But then the report goes on to confuse matters saying:
Cambridge Analytica was paid $5.9 million by the Trump campaign, according to Federal Election Commission filings, $5 million of which went toward buying television ads, with the remainder going to pay Oczkowski and his team.
That’s not what the FEC says, referring to all monies paid as for ‘data management’ services.
Could there be other sources for both 2015 and 2016 that were funneled through the American organization?
We know from reports that Alexander Nix, the (then) CEO of Cambridge Analytica LLC and the owner of 70% of SCL Elections was touting all manner of government and election-related contracts in early 2017. But there have been plenty of doubts placed on those claims, despite Nix claiming:
…the push (towards winning government work) is an extension of the work the company has done as a subcontractor on a variety of government projects during the last 14 years — and that SCL would have sought the new work no matter who had won the election.
If that is true, then it seems odd that U.S. government offices would contemplate commercial arrangements with a U.S. business, ostensibly run by a non-U.S. national who controls 70% of the non-U.S. based company that received so much from the U.S. operation.
That brings us back to the earnings gap.
How does Facebook figure?
According to The Guardian:
Parscale said the campaign constantly tested minute variations in the design, color, background and phrasing of Facebook ads, in order to maximize their impact. Typically 50,000 to 60,000 variations were tested each day, he said, and sometimes as many as 100,000.
Parscale said that much of this work was done with the help of Facebook employees ’embedded’ in his business. For its part, Facebook said it showed Parscale how to use the Facebook ad platform alongside voter registration data but that was about all they did.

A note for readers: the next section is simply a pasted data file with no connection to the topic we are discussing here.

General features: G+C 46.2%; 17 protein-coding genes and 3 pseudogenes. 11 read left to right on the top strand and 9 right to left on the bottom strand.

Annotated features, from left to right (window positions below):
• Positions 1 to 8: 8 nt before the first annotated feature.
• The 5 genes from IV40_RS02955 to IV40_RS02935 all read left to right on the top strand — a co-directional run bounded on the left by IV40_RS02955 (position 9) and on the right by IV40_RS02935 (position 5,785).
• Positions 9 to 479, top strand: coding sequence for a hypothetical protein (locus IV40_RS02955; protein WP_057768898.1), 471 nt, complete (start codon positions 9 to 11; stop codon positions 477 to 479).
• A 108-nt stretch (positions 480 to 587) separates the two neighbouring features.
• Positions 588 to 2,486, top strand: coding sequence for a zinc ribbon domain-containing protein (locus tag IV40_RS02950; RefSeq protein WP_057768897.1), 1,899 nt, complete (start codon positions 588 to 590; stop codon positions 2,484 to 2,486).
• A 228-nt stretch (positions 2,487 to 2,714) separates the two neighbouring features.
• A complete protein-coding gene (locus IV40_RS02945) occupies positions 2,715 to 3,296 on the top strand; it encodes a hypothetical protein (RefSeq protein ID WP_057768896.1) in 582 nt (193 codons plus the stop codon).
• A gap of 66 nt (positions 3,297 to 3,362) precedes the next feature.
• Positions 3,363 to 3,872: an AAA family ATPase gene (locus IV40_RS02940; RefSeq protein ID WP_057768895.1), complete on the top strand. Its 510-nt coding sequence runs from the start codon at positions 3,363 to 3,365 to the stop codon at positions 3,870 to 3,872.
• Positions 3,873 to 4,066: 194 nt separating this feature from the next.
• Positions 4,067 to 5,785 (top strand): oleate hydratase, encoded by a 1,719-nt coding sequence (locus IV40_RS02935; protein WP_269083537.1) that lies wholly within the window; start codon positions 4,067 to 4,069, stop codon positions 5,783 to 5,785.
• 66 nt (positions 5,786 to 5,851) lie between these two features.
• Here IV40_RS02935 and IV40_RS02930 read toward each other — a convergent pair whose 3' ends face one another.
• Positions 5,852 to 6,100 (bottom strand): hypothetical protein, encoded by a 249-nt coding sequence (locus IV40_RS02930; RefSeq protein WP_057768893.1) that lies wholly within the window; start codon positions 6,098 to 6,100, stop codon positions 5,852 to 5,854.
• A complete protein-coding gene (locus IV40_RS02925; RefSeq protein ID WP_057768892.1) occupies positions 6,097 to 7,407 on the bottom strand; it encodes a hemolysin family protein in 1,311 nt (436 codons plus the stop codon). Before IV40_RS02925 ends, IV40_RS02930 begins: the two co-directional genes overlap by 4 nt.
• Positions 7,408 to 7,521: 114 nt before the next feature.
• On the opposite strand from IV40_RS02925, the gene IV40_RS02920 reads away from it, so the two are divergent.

Testing of ads is certainly the purview of the digital marketing agency. But that can only be successfully achieved when you have data and data models that allow for this level of experimentation. That could have come from a variety of sources including that which fueled the original Cambridge/SCL models that are at the heart of the original controversy about the use of Facebook data. If correct, then it’s not unreasonable that Cambridge/SCL would expect fees for that data/model usage, even though Cambridge had already been paid by the Donal J.Trump For President organization.
Where to now?
We are told that Robert Mercer invested $5 million in Cambridge Analytica in 2016. Was that a direct investment as in cash to bank or routed via a PAC? We don’t know. We also know Mercer bankrolled Breitbart, the media business controlled by former Trump strategist Steve Bannon who was also a Cambridge Analytica board member until his August 2016. It’s not inconceivable that Breitbart paid Cambridge Analytica for data services.
Investigations are ongoing into Cambridge Analytica on both sides of the Atlantic. We will eventually learn how the story of the 2016 election was won played out and whether, among other things, the work Nix performed was in violation of U.S. election law.
Today, we can only speculate but it is reasonable to assume that Cambridge Analytica LLC was the recipient of far more by way of campaign funds than appears on the surface, most likely via Giles-Parscale. The only question remaining is confirmation of quantum and where those funds came from.
By the way – did I mention the need to dig, dig and dig again in the context of due diligence? Yeah – I thought so 🙂
Updated for additional information lgeaned from Wired.
Image credit - via Cambridge Analytica